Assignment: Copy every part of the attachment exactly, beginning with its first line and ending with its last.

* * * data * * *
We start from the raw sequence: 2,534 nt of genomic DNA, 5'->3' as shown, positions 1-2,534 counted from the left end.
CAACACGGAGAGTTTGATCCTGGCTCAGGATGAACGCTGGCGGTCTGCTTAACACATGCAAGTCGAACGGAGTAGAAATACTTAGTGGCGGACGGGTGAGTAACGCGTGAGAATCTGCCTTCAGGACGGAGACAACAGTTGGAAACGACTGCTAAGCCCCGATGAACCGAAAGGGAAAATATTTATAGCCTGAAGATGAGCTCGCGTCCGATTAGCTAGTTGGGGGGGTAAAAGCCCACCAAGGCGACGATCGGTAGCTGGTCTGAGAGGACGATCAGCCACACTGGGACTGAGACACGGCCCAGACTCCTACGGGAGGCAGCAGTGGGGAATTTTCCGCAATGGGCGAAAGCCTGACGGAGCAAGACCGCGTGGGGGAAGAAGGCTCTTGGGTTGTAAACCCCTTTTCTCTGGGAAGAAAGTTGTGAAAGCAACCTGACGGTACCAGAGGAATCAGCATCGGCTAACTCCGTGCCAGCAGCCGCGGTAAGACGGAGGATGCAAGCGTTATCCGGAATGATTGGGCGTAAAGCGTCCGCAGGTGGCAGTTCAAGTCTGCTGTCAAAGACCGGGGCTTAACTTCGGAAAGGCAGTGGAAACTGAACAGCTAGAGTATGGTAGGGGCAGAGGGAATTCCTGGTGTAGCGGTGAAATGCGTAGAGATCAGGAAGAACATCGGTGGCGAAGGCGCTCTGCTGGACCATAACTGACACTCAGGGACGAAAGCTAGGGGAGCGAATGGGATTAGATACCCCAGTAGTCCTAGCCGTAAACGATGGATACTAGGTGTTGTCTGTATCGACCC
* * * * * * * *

We start from the raw sequence: 2,534 nt of genomic DNA, 5'->3' as shown, positions 1-2,534 counted from the left end.
CAACACGGAGAGTTTGATCCTGGCTCAGGATGAACGCTGGCGGTCTGCTTAACACATGCAAGTCGAACGGAGTAGAAATACTTAGTGGCGGACGGGTGAGTAACGCGTGAGAATCTGCCTTCAGGACGGAGACAACAGTTGGAAACGACTGCTAAGCCCCGATGAACCGAAAGGGAAAATATTTATAGCCTGAAGATGAGCTCGCGTCCGATTAGCTAGTTGGGGGGGTAAAAGCCCACCAAGGCGACGATCGGTAGCTGGTCTGAGAGGACGATCAGCCACACTGGGACTGAGACACGGCCCAGACTCCTACGGGAGGCAGCAGTGGGGAATTTTCCGCAATGGGCGAAAGCCTGACGGAGCAAGACCGCGTGGGGGAAGAAGGCTCTTGGGTTGTAAACCCCTTTTCTCTGGGAAGAAAGTTGTGAAAGCAACCTGACGGTACCAGAGGAATCAGCATCGGCTAACTCCGTGCCAGCAGCCGCGGTAAGACGGAGGATGCAAGCGTTATCCGGAATGATTGGGCGTAAAGCGTCCGCAGGTGGCAGTTCAAGTCTGCTGTCAAAGACCGGGGCTTAACTTCGGAAAGGCAGTGGAAACTGAACAGCTAGAGTATGGTAGGGGCAGAGGGAATTCCTGGTGTAGCGGTGAAATGCGTAGAGATCAGGAAGAACATCGGTGGCGAAGGCGCTCTGCTGGACCATAACTGACACTCAGGGACGAAAGCTAGGGGAGCGAATGGGATTAGATACCCCAGTAGTCCTAGCCGTAAACGATGGATACTAGGTGTTGTCTGTATCGACCC